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I always think it's good for a kid to be in activities where they are either not "the best" or there really is no "best." This can be harder to find in the younger ages. I have found that what sets apart gifted kids in this age is their unusual ability to focus. That focus pulls up their ability in everything... even stuff they aren't passionate or truely gifted in. As they age though, their peers do catch up in focusing ability and coupled with individual passions makes it not so easy for gifted kids to always be on top in everything. Plus, they start to congregate and the talent pool gets larger. Instead of being that "one" kid in school who can draw, you start taking art classes with 20 kids who are all the top at their schools. Suddenly, you aren't such a stand-out.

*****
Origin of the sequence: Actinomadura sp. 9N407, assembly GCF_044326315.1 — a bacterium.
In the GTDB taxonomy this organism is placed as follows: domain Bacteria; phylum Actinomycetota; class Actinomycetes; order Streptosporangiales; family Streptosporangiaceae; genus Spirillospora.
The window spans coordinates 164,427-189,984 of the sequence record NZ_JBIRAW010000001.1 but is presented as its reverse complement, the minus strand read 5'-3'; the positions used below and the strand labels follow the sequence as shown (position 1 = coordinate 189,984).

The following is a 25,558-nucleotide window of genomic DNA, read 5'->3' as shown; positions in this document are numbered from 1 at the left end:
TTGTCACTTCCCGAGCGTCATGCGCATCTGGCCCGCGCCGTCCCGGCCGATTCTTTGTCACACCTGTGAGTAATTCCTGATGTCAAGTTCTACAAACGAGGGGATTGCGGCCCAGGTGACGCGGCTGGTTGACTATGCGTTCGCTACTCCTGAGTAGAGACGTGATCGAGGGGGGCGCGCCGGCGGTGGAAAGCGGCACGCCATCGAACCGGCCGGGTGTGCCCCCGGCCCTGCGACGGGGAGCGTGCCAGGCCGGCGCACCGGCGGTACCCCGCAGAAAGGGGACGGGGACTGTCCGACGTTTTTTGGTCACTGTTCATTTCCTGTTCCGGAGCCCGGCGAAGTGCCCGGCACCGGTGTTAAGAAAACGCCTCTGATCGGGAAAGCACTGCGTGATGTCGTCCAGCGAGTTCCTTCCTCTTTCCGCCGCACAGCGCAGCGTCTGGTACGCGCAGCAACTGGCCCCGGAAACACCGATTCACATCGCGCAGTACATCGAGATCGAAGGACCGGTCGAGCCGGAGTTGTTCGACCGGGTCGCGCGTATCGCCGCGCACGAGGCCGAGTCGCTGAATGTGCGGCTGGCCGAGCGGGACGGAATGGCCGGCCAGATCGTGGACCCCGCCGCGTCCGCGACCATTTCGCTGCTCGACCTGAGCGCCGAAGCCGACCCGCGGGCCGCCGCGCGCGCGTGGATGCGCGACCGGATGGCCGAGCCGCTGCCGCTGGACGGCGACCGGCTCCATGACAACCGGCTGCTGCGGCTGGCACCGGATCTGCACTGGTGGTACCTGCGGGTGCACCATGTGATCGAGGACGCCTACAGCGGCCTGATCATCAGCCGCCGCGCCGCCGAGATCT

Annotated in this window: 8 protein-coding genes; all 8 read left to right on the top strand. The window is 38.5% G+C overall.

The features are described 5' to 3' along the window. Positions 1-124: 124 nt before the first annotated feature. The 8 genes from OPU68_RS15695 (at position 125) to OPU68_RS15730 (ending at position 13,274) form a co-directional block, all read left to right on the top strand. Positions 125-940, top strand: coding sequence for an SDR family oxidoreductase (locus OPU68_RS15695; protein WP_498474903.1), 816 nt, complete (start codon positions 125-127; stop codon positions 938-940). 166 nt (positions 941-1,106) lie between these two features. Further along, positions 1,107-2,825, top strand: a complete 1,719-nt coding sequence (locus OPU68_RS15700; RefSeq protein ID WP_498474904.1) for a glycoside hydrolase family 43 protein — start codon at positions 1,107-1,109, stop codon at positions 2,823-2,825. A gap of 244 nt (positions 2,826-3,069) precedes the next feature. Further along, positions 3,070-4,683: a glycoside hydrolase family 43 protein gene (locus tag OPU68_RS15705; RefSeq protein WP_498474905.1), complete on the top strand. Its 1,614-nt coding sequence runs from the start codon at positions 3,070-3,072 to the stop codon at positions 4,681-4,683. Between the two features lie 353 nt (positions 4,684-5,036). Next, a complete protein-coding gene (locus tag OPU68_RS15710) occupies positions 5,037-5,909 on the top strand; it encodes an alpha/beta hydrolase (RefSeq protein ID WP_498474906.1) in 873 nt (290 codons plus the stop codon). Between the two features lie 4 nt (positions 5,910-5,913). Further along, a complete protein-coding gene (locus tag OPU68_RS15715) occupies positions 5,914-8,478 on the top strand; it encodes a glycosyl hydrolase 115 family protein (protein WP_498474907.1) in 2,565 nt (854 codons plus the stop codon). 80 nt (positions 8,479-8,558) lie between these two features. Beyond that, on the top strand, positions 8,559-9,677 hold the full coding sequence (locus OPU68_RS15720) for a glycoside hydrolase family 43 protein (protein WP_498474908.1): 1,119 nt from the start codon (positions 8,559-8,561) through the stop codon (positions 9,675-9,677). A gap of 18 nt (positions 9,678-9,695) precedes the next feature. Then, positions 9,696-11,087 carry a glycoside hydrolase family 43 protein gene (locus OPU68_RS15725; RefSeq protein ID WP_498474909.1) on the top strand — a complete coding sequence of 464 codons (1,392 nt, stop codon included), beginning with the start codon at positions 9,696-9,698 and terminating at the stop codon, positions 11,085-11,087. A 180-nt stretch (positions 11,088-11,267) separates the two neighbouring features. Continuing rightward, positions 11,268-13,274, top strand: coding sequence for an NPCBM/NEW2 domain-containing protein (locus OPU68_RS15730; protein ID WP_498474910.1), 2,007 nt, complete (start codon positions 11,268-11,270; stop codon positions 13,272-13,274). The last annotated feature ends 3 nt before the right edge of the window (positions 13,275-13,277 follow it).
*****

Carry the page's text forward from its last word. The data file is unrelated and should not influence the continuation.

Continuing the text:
We've found high-end multi-aged/multi-level activities helpful in keeping feet on the ground. For example, both my kids do theatre where there really isn't a "best" only a "right for this particular role." Plus, their competition is not those of their age but those of their size/type. Because they are naturally talented and love it, we don't have them in their school drama programs where they are overly heralded. Instead they are part of a competitive youth theatre and in professional theatre. It evens the playing field more. Both play instruments and while they did seem quite talented when they were little (that focus I was talking about,) they are pretty much just average now that their interest has wained. My DD was considered a gifted artist when she was younger but as a teenager, she's nothing compared to the kids who developed a passion for it and continued to seek training. Both are naturally atheletic but they are both much younger than their schoolmates and competing with kids that have a full year or more muscle growth makes them more 3rd places than 1st's. They still do well at pretty much everything but only in the areas they are passionate about do they continue to be stand-outs.